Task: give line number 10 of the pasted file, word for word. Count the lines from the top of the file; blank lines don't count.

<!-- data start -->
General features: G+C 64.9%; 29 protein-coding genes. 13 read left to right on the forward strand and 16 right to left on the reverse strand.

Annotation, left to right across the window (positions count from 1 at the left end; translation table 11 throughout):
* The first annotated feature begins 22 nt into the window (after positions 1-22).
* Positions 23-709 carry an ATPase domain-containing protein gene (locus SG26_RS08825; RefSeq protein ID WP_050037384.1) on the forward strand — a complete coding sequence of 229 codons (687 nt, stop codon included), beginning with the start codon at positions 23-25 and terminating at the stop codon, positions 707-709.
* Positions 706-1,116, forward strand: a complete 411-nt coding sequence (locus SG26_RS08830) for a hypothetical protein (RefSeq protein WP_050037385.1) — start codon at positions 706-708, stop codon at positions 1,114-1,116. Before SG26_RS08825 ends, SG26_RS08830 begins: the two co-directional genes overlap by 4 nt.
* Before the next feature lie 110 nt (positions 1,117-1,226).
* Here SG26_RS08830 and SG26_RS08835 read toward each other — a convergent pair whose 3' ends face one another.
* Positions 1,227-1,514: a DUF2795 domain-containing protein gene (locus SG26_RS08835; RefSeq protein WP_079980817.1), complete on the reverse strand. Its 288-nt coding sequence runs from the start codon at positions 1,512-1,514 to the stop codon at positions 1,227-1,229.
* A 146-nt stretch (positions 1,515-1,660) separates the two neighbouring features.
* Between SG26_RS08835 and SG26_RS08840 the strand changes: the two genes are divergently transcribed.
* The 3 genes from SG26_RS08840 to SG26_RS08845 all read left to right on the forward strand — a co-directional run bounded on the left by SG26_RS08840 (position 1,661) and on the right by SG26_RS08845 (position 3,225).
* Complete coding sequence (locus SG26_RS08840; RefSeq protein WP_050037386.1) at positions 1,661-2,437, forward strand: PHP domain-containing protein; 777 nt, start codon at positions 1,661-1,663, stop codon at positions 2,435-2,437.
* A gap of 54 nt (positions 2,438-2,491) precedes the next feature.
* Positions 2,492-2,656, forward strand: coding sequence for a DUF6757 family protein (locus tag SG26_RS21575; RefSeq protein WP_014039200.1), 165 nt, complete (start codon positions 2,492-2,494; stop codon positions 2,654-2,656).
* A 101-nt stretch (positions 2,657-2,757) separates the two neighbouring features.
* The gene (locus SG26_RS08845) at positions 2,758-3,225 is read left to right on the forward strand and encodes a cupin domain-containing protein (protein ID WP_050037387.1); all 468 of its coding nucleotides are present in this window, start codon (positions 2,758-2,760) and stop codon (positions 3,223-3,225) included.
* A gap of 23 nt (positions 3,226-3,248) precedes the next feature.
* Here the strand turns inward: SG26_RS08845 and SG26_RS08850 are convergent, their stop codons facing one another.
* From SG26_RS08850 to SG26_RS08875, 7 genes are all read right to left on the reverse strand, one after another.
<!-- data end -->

* Between SG26_RS08835 and SG26_RS08840 the strand changes: the two genes are divergently transcribed.